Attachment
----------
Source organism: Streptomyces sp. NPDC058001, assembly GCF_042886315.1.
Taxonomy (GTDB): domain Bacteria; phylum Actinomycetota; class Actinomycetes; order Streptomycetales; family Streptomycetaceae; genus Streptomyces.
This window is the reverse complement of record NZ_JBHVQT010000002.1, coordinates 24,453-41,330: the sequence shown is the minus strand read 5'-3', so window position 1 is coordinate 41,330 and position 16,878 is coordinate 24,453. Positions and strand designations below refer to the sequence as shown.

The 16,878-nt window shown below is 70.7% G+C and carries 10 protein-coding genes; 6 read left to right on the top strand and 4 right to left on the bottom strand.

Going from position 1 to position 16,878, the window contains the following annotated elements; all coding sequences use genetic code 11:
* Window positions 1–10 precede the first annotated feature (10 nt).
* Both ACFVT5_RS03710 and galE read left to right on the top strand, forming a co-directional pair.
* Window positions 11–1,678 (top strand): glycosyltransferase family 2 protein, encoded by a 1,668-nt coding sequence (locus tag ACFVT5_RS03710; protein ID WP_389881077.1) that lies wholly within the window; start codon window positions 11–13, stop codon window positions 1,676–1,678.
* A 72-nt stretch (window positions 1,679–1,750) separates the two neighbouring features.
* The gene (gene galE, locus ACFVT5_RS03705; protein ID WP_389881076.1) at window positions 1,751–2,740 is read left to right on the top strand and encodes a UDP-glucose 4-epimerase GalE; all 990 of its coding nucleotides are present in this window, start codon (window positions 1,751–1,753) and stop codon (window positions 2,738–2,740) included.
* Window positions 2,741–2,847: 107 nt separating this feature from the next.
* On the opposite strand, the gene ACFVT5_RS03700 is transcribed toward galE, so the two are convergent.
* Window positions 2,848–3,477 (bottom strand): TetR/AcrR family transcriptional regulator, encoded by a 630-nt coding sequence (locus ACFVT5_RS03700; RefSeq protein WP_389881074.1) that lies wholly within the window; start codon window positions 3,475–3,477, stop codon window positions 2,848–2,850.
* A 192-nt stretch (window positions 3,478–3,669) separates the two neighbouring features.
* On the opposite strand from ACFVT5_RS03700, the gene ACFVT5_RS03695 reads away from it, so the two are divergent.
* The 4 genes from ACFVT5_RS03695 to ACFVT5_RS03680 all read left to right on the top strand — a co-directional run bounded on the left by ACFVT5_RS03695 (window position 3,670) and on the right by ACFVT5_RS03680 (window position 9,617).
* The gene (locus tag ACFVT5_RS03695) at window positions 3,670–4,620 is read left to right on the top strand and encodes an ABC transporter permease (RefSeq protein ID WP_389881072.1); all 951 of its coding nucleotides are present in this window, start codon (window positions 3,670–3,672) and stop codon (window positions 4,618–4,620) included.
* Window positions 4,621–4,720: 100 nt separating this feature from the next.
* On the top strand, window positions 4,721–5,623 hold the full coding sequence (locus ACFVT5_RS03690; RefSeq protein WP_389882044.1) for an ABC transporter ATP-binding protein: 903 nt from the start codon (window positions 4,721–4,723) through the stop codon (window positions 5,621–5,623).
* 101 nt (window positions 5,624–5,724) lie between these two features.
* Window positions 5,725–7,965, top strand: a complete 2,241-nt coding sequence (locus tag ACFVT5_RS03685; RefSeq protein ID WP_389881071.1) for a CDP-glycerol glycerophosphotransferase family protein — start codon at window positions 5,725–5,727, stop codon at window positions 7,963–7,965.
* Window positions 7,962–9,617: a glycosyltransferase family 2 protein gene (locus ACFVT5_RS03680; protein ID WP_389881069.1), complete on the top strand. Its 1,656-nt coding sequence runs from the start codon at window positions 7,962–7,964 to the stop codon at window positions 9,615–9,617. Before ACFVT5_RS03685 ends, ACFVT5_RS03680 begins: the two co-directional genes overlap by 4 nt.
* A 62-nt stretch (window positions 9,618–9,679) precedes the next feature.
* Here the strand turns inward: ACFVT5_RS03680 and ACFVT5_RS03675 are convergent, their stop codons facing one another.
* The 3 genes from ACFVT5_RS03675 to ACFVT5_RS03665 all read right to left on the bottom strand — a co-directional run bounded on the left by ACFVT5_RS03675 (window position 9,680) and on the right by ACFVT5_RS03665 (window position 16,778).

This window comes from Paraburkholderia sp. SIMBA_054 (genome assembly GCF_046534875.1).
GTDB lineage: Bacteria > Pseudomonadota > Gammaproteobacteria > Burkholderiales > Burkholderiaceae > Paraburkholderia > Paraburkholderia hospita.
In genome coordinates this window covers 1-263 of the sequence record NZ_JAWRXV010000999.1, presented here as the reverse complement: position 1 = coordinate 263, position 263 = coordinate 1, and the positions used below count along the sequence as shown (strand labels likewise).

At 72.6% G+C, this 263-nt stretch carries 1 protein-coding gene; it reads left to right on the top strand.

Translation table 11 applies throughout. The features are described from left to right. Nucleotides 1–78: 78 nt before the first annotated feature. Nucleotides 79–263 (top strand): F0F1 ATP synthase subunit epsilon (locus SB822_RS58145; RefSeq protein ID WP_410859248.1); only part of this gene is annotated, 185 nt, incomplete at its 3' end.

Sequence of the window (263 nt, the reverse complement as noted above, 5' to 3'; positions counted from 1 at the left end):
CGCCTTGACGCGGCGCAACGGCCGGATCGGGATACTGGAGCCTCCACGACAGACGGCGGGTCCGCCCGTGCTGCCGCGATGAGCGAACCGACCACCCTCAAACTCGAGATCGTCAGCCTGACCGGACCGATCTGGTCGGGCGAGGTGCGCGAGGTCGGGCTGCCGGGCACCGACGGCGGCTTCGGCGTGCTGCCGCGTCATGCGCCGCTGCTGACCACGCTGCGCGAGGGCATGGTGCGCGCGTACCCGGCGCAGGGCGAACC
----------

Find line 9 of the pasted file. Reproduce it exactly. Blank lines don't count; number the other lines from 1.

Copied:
* A 72-nt stretch (window positions 1,679–1,750) separates the two neighbouring features.